For the past year and a half, I’ve woken up at 4:35 AM one day a week. On these early mornings, I pull on some black workout pants in the dark and drive to the Wisconsin Athletic Club. As I stand behind the front desk, I say the smiley-est, bright-eyed “good morning” I can muster at 5:58 AM to the first member walking through the automatic doors. While I ask if she has a locker preference, I’m wondering how tired I look, if my name tag is on right-side up and how disheveled my hair is after that sprint across the parking lot.
My responsibilities are simple: fold towels, check in members, hand out locker keys, clean women’s locker room, make coffee. As employees, we are supposed to ask each member “Do you have a locker preference?” and use their name when they check in and check out. I’ve taken my responsibilities pretty seriously. I hate standing around with no towels to fold. I recognized how pleased people were when I actually remembered their name and/or their locker number, so I took this as a challenge of my memory. And with a six day hiatus between shifts, this is no easy task.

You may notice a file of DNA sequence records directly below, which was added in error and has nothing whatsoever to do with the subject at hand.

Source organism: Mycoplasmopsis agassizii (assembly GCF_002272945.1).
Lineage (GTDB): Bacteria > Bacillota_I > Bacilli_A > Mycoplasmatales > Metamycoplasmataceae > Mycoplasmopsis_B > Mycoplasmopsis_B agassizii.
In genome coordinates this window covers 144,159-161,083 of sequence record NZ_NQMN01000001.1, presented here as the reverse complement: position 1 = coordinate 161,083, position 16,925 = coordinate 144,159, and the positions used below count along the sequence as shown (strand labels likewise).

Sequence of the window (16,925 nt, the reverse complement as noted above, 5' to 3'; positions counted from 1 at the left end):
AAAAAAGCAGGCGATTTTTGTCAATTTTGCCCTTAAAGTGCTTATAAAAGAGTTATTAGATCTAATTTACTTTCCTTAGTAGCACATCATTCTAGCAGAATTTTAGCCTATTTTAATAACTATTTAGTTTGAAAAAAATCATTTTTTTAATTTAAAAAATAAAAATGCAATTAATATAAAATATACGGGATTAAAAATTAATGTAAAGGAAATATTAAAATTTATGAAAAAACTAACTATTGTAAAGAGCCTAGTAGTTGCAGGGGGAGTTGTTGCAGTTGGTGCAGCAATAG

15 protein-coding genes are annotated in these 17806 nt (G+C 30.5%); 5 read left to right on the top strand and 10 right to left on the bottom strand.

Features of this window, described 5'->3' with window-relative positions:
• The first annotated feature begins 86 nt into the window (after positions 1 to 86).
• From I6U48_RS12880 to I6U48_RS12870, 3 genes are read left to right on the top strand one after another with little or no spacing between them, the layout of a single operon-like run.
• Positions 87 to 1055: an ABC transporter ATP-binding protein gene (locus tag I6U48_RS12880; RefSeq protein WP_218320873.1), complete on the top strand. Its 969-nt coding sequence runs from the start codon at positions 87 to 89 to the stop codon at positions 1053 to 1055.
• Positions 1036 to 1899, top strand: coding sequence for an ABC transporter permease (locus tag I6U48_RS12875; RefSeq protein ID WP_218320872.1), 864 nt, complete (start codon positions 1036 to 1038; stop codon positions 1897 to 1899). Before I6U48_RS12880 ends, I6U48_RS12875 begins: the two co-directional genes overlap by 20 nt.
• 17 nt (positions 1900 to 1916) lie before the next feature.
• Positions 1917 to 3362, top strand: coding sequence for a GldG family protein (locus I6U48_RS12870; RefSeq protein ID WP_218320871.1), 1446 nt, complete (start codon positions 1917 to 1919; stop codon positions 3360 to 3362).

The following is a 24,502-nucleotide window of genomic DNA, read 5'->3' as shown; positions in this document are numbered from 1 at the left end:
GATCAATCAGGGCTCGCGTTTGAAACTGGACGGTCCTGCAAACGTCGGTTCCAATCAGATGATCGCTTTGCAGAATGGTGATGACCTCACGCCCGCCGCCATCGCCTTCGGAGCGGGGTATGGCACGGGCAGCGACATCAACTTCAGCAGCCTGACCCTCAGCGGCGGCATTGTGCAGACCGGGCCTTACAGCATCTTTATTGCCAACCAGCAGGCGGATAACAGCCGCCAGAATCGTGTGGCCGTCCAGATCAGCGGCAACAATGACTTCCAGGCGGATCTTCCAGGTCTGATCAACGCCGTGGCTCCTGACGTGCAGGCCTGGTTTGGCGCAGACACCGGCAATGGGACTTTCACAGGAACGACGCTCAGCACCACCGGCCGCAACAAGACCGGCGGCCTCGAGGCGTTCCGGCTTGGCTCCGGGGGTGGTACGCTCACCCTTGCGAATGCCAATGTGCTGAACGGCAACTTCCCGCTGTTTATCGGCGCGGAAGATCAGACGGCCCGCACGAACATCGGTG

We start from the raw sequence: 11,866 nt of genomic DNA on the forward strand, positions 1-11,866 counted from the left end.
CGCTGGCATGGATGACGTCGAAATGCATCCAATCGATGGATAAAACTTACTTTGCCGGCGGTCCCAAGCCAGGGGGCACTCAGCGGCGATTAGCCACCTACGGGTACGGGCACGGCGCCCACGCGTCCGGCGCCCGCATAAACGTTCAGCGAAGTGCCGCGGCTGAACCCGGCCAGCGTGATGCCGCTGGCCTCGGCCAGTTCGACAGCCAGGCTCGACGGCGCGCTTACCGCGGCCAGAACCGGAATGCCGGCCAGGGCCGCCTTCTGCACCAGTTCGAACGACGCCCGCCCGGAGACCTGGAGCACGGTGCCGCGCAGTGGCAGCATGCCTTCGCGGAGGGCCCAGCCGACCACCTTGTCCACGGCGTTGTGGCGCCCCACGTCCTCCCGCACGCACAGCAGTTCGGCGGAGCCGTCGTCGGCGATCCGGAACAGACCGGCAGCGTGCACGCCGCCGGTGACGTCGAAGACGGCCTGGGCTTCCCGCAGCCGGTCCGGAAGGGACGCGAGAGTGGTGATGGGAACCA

Like clockwork, the “regulars” arrive and request their preferred locker. There are people who want the same exact locker every day and those that never care. There are people who are always smiling and those who barely have their eyes opened. There are people who make small talk and the people that are talking on their phones. There are people who are rushing to get through their workout and those who are leisurely looking at the paper or getting coffee.
I start my shift with the intention of making peoples’ days a little bit brighter or putting a smile on their face. I end my shift, realizing that the members were the ones making me smile. On my worst hair days, a member is bound to say “Ali, your hair looks so shiny today.” And on my sleepy days, another member will say, “You’re such a morning person. Wish I was too!” So even if the coffee overflows, or I give a female a key in the men’s locker room, or I accidentally say “Have a good day, Scott” to a man actually named Adam, I always enjoy my time there.
Find something you love to do for a few hours every week. When you’re doing that something, commit to being patient, flexible, and tolerant with anything that comes your way. If you become too tired or stressed or overwhelmed with your hobby, then stop doing it. Soon enough, you will find another intriguing pursuit to focus your energy on, for an uncertain length of time.